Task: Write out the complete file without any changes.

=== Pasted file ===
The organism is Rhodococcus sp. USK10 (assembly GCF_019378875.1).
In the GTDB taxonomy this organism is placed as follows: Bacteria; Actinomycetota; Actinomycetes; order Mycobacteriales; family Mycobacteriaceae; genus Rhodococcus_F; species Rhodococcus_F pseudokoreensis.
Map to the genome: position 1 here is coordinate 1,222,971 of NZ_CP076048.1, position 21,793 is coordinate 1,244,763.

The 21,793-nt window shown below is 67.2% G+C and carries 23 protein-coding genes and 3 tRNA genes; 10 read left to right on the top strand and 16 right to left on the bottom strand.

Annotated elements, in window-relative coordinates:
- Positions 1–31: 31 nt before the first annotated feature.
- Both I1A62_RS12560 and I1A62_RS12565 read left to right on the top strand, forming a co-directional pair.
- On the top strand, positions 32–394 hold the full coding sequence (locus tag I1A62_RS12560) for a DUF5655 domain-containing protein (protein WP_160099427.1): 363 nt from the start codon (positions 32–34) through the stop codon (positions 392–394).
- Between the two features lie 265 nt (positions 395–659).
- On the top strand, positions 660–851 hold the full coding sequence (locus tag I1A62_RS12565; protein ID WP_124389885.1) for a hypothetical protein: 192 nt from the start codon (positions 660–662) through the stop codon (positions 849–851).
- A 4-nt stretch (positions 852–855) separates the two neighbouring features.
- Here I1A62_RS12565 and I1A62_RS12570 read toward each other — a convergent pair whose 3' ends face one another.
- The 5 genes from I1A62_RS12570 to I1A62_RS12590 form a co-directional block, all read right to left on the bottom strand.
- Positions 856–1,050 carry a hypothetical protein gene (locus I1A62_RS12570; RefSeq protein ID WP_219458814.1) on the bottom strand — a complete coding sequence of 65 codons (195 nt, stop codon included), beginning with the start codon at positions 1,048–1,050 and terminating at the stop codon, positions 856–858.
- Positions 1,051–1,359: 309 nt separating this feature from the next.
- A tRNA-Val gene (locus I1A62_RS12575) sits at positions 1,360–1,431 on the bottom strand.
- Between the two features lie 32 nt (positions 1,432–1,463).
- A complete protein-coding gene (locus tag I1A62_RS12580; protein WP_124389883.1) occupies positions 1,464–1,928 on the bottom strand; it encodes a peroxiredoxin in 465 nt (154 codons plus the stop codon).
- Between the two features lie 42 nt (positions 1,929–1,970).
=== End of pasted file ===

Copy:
The organism is Rhodococcus sp. USK10 (assembly GCF_019378875.1).
In the GTDB taxonomy this organism is placed as follows: Bacteria; Actinomycetota; Actinomycetes; order Mycobacteriales; family Mycobacteriaceae; genus Rhodococcus_F; species Rhodococcus_F pseudokoreensis.
Map to the genome: position 1 here is coordinate 1,222,971 of NZ_CP076048.1, position 21,793 is coordinate 1,244,763.

The 21,793-nt window shown below is 67.2% G+C and carries 23 protein-coding genes and 3 tRNA genes; 10 read left to right on the top strand and 16 right to left on the bottom strand.

Annotated elements, in window-relative coordinates:
- Positions 1–31: 31 nt before the first annotated feature.
- Both I1A62_RS12560 and I1A62_RS12565 read left to right on the top strand, forming a co-directional pair.
- On the top strand, positions 32–394 hold the full coding sequence (locus tag I1A62_RS12560) for a DUF5655 domain-containing protein (protein WP_160099427.1): 363 nt from the start codon (positions 32–34) through the stop codon (positions 392–394).
- Between the two features lie 265 nt (positions 395–659).
- On the top strand, positions 660–851 hold the full coding sequence (locus tag I1A62_RS12565; protein ID WP_124389885.1) for a hypothetical protein: 192 nt from the start codon (positions 660–662) through the stop codon (positions 849–851).
- A 4-nt stretch (positions 852–855) separates the two neighbouring features.
- Here I1A62_RS12565 and I1A62_RS12570 read toward each other — a convergent pair whose 3' ends face one another.
- The 5 genes from I1A62_RS12570 to I1A62_RS12590 form a co-directional block, all read right to left on the bottom strand.
- Positions 856–1,050 carry a hypothetical protein gene (locus I1A62_RS12570; RefSeq protein ID WP_219458814.1) on the bottom strand — a complete coding sequence of 65 codons (195 nt, stop codon included), beginning with the start codon at positions 1,048–1,050 and terminating at the stop codon, positions 856–858.
- Positions 1,051–1,359: 309 nt separating this feature from the next.
- A tRNA-Val gene (locus I1A62_RS12575) sits at positions 1,360–1,431 on the bottom strand.
- Between the two features lie 32 nt (positions 1,432–1,463).
- A complete protein-coding gene (locus tag I1A62_RS12580; protein WP_124389883.1) occupies positions 1,464–1,928 on the bottom strand; it encodes a peroxiredoxin in 465 nt (154 codons plus the stop codon).
- Between the two features lie 42 nt (positions 1,929–1,970).